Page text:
In 1854 one map made medical history and changed the way we represent health data forever. The map, produced by John Snow, marked cholera cases across London and helped visualise the source of the problem. What once would have been represented as a simple list of patient deaths against place of residence, was now represented geographically to highlight the problem - contaminated water pumps, now easily identified by the cluster of data points surrounding them representing cholera cases. From 1854 until now, maps have been helping medical professionals around the world to better track the spread of diseases, improve access to healthcare facilities and respond to medical emergencies. Today, on World Health Day, we are celebrating those maps that have added to the medical field. If ‘a picture speaks a thousand words’, than a map must speak a million.
From London in the 1800’s to present day, maps have been key tools for medical responders. In 2017, the Rohingya Refugee Crisis caused over 600,000 refugees to flee to Bangladesh to escape the escalating violence in Myanmar. The huge influx of people has resulted in the extension of formal refugee camps, resulting in unplanned, unofficial sites. Through the help of dedicated mappers, these unplanned camps have been traced and features have been tagged. Similar to the maps produced by John Snow, modern day mappers are proving the value of map data in highlighting areas likely to act as the source of waterborne diseases. Overlaying key camp assets such as the location of latrines and water pumps, allows humanitarian agencies to establish preventative measures to stop disease outbreaks in camps and establish health plans to support at risk people.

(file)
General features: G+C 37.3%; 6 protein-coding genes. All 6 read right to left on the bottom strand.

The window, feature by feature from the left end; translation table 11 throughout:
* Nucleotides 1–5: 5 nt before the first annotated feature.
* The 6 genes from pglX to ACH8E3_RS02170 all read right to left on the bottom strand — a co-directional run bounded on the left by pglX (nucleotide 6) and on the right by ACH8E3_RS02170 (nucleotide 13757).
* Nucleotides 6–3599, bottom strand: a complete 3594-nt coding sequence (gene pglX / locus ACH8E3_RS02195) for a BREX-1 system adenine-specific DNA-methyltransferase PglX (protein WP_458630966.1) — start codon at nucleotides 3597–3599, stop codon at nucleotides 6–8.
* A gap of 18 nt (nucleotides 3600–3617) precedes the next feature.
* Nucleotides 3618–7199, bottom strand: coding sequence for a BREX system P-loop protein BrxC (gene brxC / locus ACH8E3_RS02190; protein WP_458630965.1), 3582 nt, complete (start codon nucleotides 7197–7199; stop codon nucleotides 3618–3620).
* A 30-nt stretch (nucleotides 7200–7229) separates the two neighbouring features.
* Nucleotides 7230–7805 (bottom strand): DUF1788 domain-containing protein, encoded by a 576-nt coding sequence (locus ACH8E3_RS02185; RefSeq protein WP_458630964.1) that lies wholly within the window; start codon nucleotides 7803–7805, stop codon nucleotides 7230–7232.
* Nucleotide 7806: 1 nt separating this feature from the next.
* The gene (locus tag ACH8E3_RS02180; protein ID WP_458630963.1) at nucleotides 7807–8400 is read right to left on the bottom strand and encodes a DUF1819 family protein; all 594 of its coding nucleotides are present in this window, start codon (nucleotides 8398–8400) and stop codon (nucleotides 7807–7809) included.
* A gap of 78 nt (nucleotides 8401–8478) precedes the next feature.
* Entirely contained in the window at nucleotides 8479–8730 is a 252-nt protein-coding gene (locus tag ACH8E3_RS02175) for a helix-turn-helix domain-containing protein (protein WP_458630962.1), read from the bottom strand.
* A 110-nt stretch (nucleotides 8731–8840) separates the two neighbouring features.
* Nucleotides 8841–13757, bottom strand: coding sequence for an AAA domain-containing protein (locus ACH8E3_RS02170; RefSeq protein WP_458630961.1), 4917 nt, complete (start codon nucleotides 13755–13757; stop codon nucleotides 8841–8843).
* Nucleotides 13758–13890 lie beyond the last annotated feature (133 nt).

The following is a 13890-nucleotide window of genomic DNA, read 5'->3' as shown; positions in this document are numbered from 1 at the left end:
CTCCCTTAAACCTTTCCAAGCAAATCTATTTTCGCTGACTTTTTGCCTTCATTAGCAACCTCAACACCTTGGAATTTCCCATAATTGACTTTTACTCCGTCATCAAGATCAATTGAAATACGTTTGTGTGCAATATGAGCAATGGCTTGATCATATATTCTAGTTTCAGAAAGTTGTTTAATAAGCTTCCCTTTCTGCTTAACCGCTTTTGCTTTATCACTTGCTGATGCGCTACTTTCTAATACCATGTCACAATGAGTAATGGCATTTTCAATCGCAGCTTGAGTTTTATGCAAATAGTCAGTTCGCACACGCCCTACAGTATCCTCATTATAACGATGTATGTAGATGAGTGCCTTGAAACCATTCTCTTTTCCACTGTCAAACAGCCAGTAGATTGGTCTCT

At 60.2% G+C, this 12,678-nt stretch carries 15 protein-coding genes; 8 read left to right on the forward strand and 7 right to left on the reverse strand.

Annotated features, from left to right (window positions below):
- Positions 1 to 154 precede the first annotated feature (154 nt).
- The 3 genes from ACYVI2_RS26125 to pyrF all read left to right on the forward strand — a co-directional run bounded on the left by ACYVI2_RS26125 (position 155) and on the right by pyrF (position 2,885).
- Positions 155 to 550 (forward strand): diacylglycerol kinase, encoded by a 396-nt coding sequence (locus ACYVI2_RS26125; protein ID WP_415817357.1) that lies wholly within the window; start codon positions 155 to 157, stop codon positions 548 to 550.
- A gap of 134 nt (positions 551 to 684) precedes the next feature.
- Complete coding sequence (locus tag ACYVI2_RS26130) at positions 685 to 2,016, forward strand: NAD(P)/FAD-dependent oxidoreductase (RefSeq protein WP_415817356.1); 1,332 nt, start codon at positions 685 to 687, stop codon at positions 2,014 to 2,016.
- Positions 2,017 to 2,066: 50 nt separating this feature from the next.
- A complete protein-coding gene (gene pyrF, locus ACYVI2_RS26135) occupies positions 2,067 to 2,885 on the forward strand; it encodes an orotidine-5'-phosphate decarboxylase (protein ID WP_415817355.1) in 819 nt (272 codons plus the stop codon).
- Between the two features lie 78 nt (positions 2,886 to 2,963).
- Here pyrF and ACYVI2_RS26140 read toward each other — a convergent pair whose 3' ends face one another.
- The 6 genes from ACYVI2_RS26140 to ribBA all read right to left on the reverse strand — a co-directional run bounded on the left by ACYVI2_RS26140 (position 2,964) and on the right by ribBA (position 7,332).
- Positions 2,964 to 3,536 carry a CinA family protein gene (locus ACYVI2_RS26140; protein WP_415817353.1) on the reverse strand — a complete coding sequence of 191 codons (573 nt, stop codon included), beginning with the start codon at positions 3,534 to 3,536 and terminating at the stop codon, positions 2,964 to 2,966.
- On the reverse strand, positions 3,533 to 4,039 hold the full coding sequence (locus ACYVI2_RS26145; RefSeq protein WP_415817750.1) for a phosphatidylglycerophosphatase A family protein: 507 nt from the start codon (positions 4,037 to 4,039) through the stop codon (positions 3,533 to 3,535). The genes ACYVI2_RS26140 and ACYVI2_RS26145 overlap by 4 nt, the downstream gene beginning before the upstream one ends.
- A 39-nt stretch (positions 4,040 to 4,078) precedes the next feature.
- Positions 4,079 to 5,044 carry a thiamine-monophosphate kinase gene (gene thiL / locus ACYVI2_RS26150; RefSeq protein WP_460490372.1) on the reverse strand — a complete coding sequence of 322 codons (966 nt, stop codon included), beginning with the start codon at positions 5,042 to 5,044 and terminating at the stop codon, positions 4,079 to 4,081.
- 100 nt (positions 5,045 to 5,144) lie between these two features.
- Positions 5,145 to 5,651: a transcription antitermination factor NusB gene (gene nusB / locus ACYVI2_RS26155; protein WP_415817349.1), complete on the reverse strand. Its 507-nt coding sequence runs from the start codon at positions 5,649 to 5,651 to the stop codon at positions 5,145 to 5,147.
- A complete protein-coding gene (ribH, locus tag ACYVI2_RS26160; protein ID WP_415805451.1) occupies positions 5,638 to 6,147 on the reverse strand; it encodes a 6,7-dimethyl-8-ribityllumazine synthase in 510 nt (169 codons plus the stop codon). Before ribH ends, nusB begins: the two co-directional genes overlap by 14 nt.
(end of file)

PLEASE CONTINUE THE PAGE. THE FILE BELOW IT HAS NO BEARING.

The data from the maps above was collected by OpenStreetMap volunteers and is being used by agencies to monitor and improve camp standards. The process is slow, but data like that presented in the maps above, can hopefully inform decision makers and stop preventable outbreaks of cholera and other water-borne diseases.
Since late 2016 until September 2017, HOT has been working with partners including USAID GeoCenter and DigitalGlobe to support anti-malaria campaigns such as the President’s Malaria Initiative (PMI), Clinton Health Access Initiative (CHAI) malaria program and Program for Appropriate Technology in Health (PATH) Visualize No Malaria campaign. Almost 6000 mappers have added 4,740,674 buildings to the map in malaria zones across Eastern and Southern Africa, Southeast Asia and Central America. By placing at risk people on the map, mappers are helping provide data to create more accurate malaria prediction models, which in turn inform mitigation measures such as indoor residual spraying.
HOT is currently establishing a new field programme in Botswana in conjunction with the Botswana Ministry of Health and Wellness. Combined with the hard work of remote mappers, the field data collection team will be providing the ground information needed to support Africa Indoor Residual Spraying (AIRS).